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make the changes greater. In addition, although beyond the time horizon of this report, continued emissions beyond 2030 will further increase the projected temperature change.

The extent to which changes in radiative forcing will be significant to society depends on the climate sensitivity and the consequent climatic impacts on human activities and natural systems. Given that past climates have varied substantially as a result of comparable forcings and that ecosystems under such conditions were quite different than at present, however, this schematic analysis suggests that significant climate change will be very difficult to avoid, although its rate of onset may be slowed.

References

Emanuel, W. R., G. G. Killough, W. M. Post, H. H. Shugart, and M. P. Stevenson. 1989. Computer Implementation of a Globally Averaged Model of the World Carbon Cycle. TR010. Washington, D.C.: Carbon Dioxide Research Division, U.S. Department of Energy.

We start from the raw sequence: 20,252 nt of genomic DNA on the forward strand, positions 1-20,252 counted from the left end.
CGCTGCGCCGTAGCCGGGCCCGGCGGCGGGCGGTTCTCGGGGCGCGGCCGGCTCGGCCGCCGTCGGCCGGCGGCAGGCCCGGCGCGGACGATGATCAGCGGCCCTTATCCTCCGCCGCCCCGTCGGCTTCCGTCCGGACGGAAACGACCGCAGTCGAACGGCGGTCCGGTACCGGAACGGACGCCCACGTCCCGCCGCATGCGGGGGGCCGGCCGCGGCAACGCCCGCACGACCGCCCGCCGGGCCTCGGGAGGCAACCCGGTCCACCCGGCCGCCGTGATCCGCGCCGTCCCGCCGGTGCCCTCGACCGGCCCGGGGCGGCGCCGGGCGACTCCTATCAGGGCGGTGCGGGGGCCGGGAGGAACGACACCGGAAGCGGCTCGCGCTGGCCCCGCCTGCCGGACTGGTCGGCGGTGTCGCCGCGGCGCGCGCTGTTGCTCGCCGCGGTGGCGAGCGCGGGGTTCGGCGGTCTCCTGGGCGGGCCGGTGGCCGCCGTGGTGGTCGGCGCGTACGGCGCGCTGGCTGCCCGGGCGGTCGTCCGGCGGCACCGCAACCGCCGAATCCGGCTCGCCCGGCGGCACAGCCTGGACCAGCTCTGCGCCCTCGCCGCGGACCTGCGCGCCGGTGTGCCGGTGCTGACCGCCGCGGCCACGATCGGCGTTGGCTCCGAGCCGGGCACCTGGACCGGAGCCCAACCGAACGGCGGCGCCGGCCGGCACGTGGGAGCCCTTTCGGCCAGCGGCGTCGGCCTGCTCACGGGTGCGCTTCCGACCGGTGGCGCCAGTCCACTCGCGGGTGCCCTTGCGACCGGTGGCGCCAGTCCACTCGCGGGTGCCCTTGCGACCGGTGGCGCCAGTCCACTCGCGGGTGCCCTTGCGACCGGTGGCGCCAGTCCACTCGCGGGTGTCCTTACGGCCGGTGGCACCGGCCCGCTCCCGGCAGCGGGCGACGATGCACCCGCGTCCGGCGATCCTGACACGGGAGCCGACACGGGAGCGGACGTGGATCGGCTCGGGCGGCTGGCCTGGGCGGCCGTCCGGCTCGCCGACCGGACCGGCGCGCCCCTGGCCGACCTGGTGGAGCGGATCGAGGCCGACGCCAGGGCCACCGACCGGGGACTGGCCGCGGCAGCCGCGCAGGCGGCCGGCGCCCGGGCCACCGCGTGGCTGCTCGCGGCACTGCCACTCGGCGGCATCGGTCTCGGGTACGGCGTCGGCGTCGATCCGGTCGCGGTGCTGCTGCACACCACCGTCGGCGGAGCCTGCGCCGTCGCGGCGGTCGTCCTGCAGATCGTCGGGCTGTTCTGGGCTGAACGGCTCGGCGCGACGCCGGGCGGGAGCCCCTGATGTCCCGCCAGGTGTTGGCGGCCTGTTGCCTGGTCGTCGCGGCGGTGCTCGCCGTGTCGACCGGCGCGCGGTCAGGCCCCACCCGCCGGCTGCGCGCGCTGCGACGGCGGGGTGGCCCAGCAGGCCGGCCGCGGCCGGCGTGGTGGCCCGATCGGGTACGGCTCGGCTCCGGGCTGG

Hansen, J., A. Lacis, and M. Prather. 1989. Greenhouse effect of chlorofluorocarbons and other trace gases. Journal of Geophysical Research 94:16417–16421.

Intergovernmental Panel on Climate Change. 1990. Climate Change: The IPCC Scientific Assessment, J. T. Houghton, G. J. Jenkins, and J. J. Ephraums, eds. New York: Cambridge University Press.

Trabalka, J. R., ed. 1985. Atmospheric Carbon Dioxide and the Global Carbon Cycle. DOE/ER-0239. Washington, D.C.: U.S. Department of Energy.

Wang, W.-C., M. P. Dudek, X.-Z. Liang, and J. T. Kiehl. 1991. Inadequacy of effective CO2 as a proxy in simulating the greenhouse effect of other radiatively active gases. Nature 350:573–577.



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